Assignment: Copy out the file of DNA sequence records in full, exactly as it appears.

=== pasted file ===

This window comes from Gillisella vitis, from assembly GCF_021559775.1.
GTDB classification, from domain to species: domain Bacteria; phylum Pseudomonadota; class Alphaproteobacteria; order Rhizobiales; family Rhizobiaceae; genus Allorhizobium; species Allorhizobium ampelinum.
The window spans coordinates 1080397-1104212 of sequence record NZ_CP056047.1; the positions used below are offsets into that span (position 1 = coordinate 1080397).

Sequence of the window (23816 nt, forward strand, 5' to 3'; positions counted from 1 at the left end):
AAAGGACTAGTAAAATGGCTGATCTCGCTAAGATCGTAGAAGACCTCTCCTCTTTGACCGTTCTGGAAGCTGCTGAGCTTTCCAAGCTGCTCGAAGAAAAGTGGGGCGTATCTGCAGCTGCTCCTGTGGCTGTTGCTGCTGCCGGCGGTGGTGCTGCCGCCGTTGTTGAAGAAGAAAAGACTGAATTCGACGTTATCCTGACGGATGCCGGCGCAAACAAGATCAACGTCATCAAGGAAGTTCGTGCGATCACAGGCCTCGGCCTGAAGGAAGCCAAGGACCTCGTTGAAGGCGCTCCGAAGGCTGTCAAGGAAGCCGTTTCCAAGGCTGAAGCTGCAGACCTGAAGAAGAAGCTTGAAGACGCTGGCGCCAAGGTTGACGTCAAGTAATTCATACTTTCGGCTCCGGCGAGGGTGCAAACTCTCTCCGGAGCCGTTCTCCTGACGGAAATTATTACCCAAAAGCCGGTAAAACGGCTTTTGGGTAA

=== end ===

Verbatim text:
This window comes from Gillisella vitis, from assembly GCF_021559775.1.
GTDB classification, from domain to species: domain Bacteria; phylum Pseudomonadota; class Alphaproteobacteria; order Rhizobiales; family Rhizobiaceae; genus Allorhizobium; species Allorhizobium ampelinum.
The window spans coordinates 1080397-1104212 of sequence record NZ_CP056047.1; the positions used below are offsets into that span (position 1 = coordinate 1080397).

Sequence of the window (23816 nt, forward strand, 5' to 3'; positions counted from 1 at the left end):
AAAGGACTAGTAAAATGGCTGATCTCGCTAAGATCGTAGAAGACCTCTCCTCTTTGACCGTTCTGGAAGCTGCTGAGCTTTCCAAGCTGCTCGAAGAAAAGTGGGGCGTATCTGCAGCTGCTCCTGTGGCTGTTGCTGCTGCCGGCGGTGGTGCTGCCGCCGTTGTTGAAGAAGAAAAGACTGAATTCGACGTTATCCTGACGGATGCCGGCGCAAACAAGATCAACGTCATCAAGGAAGTTCGTGCGATCACAGGCCTCGGCCTGAAGGAAGCCAAGGACCTCGTTGAAGGCGCTCCGAAGGCTGTCAAGGAAGCCGTTTCCAAGGCTGAAGCTGCAGACCTGAAGAAGAAGCTTGAAGACGCTGGCGCCAAGGTTGACGTCAAGTAATTCATACTTTCGGCTCCGGCGAGGGTGCAAACTCTCTCCGGAGCCGTTCTCCTGACGGAAATTATTACCCAAAAGCCGGTAAAACGGCTTTTGGGTAA